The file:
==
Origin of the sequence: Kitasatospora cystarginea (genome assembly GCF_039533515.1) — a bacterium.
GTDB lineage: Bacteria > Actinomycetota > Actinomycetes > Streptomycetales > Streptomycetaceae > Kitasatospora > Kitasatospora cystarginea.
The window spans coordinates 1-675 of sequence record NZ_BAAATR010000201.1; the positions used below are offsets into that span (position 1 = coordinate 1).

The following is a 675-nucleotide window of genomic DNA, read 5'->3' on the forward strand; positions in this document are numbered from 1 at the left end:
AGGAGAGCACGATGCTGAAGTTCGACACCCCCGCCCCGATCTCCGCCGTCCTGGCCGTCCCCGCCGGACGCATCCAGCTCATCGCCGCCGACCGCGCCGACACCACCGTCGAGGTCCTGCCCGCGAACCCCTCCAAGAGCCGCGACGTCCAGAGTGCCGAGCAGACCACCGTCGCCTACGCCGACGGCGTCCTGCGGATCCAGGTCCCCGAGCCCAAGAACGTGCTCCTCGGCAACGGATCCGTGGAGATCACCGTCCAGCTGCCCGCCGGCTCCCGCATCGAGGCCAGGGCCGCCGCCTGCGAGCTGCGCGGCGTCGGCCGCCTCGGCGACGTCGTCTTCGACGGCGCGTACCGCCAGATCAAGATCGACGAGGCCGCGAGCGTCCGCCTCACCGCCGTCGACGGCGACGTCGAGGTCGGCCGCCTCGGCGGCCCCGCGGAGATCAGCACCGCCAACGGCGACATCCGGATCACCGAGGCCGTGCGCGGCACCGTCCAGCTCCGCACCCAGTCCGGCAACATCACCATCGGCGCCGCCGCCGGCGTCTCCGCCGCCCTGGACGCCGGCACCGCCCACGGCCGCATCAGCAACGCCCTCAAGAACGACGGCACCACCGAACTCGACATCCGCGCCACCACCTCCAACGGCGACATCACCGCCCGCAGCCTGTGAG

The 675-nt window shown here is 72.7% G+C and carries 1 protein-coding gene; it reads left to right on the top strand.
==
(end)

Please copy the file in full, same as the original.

Origin of the sequence: Kitasatospora cystarginea (genome assembly GCF_039533515.1) — a bacterium.
GTDB lineage: Bacteria > Actinomycetota > Actinomycetes > Streptomycetales > Streptomycetaceae > Kitasatospora > Kitasatospora cystarginea.
The window spans coordinates 1-675 of sequence record NZ_BAAATR010000201.1; the positions used below are offsets into that span (position 1 = coordinate 1).

The following is a 675-nucleotide window of genomic DNA, read 5'->3' on the forward strand; positions in this document are numbered from 1 at the left end:
AGGAGAGCACGATGCTGAAGTTCGACACCCCCGCCCCGATCTCCGCCGTCCTGGCCGTCCCCGCCGGACGCATCCAGCTCATCGCCGCCGACCGCGCCGACACCACCGTCGAGGTCCTGCCCGCGAACCCCTCCAAGAGCCGCGACGTCCAGAGTGCCGAGCAGACCACCGTCGCCTACGCCGACGGCGTCCTGCGGATCCAGGTCCCCGAGCCCAAGAACGTGCTCCTCGGCAACGGATCCGTGGAGATCACCGTCCAGCTGCCCGCCGGCTCCCGCATCGAGGCCAGGGCCGCCGCCTGCGAGCTGCGCGGCGTCGGCCGCCTCGGCGACGTCGTCTTCGACGGCGCGTACCGCCAGATCAAGATCGACGAGGCCGCGAGCGTCCGCCTCACCGCCGTCGACGGCGACGTCGAGGTCGGCCGCCTCGGCGGCCCCGCGGAGATCAGCACCGCCAACGGCGACATCCGGATCACCGAGGCCGTGCGCGGCACCGTCCAGCTCCGCACCCAGTCCGGCAACATCACCATCGGCGCCGCCGCCGGCGTCTCCGCCGCCCTGGACGCCGGCACCGCCCACGGCCGCATCAGCAACGCCCTCAAGAACGACGGCACCACCGAACTCGACATCCGCGCCACCACCTCCAACGGCGACATCACCGCCCGCAGCCTGTGAG

The 675-nt window shown here is 72.7% G+C and carries 1 protein-coding gene; it reads left to right on the top strand.